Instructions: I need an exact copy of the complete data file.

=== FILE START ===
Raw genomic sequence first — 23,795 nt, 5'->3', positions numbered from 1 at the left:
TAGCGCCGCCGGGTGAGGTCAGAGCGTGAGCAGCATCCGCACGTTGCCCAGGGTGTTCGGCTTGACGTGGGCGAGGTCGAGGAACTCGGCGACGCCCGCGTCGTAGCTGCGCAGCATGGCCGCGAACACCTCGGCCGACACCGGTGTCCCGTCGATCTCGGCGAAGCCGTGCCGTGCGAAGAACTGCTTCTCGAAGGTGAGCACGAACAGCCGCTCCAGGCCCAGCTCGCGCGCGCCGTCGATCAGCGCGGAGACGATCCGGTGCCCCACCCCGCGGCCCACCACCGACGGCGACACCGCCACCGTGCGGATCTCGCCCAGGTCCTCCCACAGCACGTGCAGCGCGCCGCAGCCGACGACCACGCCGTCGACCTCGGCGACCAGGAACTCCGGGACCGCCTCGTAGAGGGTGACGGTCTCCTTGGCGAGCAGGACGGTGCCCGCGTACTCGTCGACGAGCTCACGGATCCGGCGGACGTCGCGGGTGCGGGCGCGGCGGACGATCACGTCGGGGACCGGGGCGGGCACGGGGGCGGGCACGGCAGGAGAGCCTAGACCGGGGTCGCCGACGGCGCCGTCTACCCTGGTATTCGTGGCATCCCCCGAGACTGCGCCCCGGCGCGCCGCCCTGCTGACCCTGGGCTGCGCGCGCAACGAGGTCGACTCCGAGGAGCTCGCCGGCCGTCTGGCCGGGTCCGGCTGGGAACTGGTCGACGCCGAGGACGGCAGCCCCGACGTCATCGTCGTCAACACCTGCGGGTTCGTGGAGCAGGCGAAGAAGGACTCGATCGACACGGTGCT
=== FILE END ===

Raw genomic sequence first — 23,795 nt, 5'->3', positions numbered from 1 at the left:
TAGCGCCGCCGGGTGAGGTCAGAGCGTGAGCAGCATCCGCACGTTGCCCAGGGTGTTCGGCTTGACGTGGGCGAGGTCGAGGAACTCGGCGACGCCCGCGTCGTAGCTGCGCAGCATGGCCGCGAACACCTCGGCCGACACCGGTGTCCCGTCGATCTCGGCGAAGCCGTGCCGTGCGAAGAACTGCTTCTCGAAGGTGAGCACGAACAGCCGCTCCAGGCCCAGCTCGCGCGCGCCGTCGATCAGCGCGGAGACGATCCGGTGCCCCACCCCGCGGCCCACCACCGACGGCGACACCGCCACCGTGCGGATCTCGCCCAGGTCCTCCCACAGCACGTGCAGCGCGCCGCAGCCGACGACCACGCCGTCGACCTCGGCGACCAGGAACTCCGGGACCGCCTCGTAGAGGGTGACGGTCTCCTTGGCGAGCAGGACGGTGCCCGCGTACTCGTCGACGAGCTCACGGATCCGGCGGACGTCGCGGGTGCGGGCGCGGCGGACGATCACGTCGGGGACCGGGGCGGGCACGGGGGCGGGCACGGCAGGAGAGCCTAGACCGGGGTCGCCGACGGCGCCGTCTACCCTGGTATTCGTGGCATCCCCCGAGACTGCGCCCCGGCGCGCCGCCCTGCTGACCCTGGGCTGCGCGCGCAACGAGGTCGACTCCGAGGAGCTCGCCGGCCGTCTGGCCGGGTCCGGCTGGGAACTGGTCGACGCCGAGGACGGCAGCCCCGACGTCATCGTCGTCAACACCTGCGGGTTCGTGGAGCAGGCGAAGAAGGACTCGATCGACACGGTGCT